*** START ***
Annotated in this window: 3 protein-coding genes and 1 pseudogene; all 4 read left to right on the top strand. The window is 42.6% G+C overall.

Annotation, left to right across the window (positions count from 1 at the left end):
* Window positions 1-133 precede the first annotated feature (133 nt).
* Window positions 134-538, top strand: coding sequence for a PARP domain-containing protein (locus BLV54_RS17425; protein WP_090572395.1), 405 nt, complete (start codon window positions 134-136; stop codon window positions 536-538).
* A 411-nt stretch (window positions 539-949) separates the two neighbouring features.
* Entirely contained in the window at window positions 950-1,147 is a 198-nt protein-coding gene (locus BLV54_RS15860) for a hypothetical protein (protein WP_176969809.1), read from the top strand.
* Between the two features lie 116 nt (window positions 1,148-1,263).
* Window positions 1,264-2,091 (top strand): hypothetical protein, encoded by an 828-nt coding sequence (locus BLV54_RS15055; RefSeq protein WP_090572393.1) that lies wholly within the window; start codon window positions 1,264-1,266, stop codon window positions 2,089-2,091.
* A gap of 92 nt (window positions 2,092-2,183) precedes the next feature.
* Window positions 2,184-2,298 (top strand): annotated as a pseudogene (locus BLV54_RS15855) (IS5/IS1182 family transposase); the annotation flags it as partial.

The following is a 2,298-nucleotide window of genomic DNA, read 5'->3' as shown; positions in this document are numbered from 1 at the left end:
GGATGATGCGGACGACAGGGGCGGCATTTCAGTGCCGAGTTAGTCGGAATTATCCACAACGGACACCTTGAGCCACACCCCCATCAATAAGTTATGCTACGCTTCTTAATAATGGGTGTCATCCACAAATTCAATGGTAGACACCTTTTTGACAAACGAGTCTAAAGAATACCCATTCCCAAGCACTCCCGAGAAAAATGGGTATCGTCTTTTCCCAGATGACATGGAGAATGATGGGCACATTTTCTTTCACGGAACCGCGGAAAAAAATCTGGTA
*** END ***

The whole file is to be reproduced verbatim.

Annotated in this window: 3 protein-coding genes and 1 pseudogene; all 4 read left to right on the top strand. The window is 42.6% G+C overall.

Annotation, left to right across the window (positions count from 1 at the left end):
* Window positions 1-133 precede the first annotated feature (133 nt).
* Window positions 134-538, top strand: coding sequence for a PARP domain-containing protein (locus BLV54_RS17425; protein WP_090572395.1), 405 nt, complete (start codon window positions 134-136; stop codon window positions 536-538).
* A 411-nt stretch (window positions 539-949) separates the two neighbouring features.
* Entirely contained in the window at window positions 950-1,147 is a 198-nt protein-coding gene (locus BLV54_RS15860) for a hypothetical protein (protein WP_176969809.1), read from the top strand.
* Between the two features lie 116 nt (window positions 1,148-1,263).
* Window positions 1,264-2,091 (top strand): hypothetical protein, encoded by an 828-nt coding sequence (locus BLV54_RS15055; RefSeq protein WP_090572393.1) that lies wholly within the window; start codon window positions 1,264-1,266, stop codon window positions 2,089-2,091.
* A gap of 92 nt (window positions 2,092-2,183) precedes the next feature.
* Window positions 2,184-2,298 (top strand): annotated as a pseudogene (locus BLV54_RS15855) (IS5/IS1182 family transposase); the annotation flags it as partial.

The following is a 2,298-nucleotide window of genomic DNA, read 5'->3' as shown; positions in this document are numbered from 1 at the left end:
GGATGATGCGGACGACAGGGGCGGCATTTCAGTGCCGAGTTAGTCGGAATTATCCACAACGGACACCTTGAGCCACACCCCCATCAATAAGTTATGCTACGCTTCTTAATAATGGGTGTCATCCACAAATTCAATGGTAGACACCTTTTTGACAAACGAGTCTAAAGAATACCCATTCCCAAGCACTCCCGAGAAAAATGGGTATCGTCTTTTCCCAGATGACATGGAGAATGATGGGCACATTTTCTTTCACGGAACCGCGGAAAAAAATCTGGTA